While the original book and story Barbarians at the Gate is about the fall of RJR Nabisco and a mammoth LBO that opened flood gates for leveraged buyouts and the heyday of private equity, the story is slightly different here.
In Central and South America, the barbarians are everywhere – politics, authority, the discrepancy between super rich and super poor – and then there is a movement to impact the region through capital. Call it impact investing or call it logical, sound business. When you crush the bottom line, a second and triple bottom line can have massive impact – crush the bottom line first.
According to the President of the Inter-American Development Bank, the region stands on the threshold of historic opportunity. He predicts that Latin America’s regional GDP and average income will double by 2025 and poverty levels will be slashed by two-thirds.
The winners of this will be the entrepreneurial minded – both sides of the table – investor and entrepreneur. But what needs to happen to get passed the gate? And in my time in Nicaragua, I saw some bad, half built gates which leads to my point.
Infrastructure (All types):
Tangible, Financial, Social and Human. An ecosystem has to exist to support new ventures. Angel networks must get in the trenches and communities must emerge (technology, security, energy, retail, health, and transport). The physical infrastructure must advance. I have seen Colombia make great strides in roads and infrastructure. There are huge plays in infrastructure buy outs but the countries have to do their part. In Ometepe for example, it took me an hour and half to travel a few miles. The roads are garbage. That has to improve.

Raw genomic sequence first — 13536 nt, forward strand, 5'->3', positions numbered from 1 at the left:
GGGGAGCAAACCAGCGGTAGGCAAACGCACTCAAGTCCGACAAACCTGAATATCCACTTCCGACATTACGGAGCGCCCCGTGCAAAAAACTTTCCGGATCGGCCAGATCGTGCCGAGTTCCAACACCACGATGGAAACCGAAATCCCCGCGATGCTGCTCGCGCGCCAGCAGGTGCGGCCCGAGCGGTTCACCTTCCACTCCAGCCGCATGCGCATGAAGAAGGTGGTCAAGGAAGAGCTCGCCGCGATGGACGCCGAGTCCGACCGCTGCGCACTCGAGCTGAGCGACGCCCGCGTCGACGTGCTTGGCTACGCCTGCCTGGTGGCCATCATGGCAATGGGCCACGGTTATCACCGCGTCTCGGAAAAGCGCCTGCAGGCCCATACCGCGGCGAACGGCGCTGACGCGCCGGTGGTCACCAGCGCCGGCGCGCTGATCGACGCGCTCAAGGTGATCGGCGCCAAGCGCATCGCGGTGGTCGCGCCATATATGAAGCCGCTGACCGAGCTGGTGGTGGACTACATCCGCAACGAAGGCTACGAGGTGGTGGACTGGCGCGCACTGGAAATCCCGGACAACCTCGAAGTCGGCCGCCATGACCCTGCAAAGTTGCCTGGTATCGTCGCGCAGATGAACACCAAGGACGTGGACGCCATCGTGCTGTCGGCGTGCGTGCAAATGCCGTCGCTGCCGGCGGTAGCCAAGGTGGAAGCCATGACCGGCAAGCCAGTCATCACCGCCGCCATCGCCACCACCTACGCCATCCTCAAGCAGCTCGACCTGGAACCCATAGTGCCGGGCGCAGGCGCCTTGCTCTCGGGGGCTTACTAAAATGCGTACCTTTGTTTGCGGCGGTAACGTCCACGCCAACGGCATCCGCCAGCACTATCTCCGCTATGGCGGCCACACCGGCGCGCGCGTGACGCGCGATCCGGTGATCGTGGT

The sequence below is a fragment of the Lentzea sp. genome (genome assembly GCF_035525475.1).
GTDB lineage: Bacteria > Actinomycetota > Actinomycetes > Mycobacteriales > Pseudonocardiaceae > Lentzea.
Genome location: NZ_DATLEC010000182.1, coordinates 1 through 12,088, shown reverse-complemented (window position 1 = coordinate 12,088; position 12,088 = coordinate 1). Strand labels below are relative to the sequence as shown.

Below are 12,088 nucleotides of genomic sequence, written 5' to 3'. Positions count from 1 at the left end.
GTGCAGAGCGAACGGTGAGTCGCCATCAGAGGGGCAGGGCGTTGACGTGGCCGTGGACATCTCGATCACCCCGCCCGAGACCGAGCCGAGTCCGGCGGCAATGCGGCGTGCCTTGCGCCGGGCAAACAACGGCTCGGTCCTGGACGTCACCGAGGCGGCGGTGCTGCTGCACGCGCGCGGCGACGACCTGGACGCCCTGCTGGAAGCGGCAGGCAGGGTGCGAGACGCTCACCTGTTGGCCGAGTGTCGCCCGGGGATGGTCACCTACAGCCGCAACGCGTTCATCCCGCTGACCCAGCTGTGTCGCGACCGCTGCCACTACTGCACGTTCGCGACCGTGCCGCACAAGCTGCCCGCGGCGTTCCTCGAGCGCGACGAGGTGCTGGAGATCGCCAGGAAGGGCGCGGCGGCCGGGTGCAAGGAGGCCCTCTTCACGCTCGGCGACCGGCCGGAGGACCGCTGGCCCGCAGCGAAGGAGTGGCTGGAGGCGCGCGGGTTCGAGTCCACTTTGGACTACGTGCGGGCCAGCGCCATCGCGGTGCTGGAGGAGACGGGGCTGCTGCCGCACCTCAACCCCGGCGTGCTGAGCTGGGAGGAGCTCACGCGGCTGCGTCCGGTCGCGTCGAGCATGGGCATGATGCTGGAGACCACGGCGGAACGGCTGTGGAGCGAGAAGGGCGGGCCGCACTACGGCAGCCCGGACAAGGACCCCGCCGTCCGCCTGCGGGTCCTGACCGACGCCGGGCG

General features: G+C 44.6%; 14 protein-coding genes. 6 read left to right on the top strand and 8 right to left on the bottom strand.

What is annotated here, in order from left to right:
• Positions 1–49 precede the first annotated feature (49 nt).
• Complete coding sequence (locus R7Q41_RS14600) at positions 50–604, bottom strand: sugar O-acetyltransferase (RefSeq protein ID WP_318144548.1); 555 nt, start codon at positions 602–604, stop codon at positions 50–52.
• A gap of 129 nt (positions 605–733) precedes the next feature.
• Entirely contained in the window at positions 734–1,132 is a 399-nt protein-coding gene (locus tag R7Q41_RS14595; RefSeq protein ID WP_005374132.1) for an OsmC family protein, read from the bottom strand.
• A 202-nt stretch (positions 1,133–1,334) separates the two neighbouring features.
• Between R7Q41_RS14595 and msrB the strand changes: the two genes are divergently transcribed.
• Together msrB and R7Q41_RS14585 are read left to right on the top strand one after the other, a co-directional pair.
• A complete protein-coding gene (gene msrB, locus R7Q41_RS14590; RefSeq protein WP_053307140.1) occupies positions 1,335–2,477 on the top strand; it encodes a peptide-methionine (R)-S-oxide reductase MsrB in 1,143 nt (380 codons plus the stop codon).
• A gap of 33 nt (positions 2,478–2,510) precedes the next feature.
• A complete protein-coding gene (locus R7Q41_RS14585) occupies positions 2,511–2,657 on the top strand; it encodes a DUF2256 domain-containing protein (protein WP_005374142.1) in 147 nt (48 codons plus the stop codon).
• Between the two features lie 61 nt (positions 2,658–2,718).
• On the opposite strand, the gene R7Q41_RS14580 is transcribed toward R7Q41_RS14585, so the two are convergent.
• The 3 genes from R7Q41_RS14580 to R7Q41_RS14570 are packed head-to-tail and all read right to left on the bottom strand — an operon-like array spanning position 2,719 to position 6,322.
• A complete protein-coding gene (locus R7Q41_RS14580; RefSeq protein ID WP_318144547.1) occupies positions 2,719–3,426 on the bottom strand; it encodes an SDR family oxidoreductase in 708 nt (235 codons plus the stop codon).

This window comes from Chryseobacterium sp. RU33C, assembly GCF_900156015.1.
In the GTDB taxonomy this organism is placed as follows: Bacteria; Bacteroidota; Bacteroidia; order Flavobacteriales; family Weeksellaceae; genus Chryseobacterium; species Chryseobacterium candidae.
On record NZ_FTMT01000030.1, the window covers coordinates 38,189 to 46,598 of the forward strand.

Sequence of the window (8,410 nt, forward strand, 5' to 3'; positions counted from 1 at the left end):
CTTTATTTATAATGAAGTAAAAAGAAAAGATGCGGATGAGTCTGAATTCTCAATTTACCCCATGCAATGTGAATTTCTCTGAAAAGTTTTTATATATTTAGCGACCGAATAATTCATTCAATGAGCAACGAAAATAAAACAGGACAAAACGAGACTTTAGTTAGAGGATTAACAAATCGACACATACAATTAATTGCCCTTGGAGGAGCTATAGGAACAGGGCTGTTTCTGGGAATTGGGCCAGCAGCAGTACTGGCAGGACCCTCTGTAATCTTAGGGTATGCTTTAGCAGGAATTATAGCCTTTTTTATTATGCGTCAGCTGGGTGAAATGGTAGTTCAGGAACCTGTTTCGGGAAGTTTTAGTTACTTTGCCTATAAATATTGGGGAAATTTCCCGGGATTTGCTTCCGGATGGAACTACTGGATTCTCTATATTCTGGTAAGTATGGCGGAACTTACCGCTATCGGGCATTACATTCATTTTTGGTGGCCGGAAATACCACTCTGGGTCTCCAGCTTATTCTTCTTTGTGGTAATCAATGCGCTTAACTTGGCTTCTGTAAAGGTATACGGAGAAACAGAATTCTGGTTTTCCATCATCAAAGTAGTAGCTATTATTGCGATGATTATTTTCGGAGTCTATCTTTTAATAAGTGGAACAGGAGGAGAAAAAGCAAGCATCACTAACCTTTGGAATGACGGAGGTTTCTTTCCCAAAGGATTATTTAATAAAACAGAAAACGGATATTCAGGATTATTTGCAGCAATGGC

Improved infrastructure paves the way for a beautiful thing – a middle class (which does not exist in much of Latin America). It creates jobs and skills for workers, allows for the efficient transport of goods and services, adds reliability for health care, supports energy innovation and strengthens retail. With an emerging middle class, the region can sustain the growth experts predict - a win-win for all.
My one concern is – do governments in the region actually want this to happen?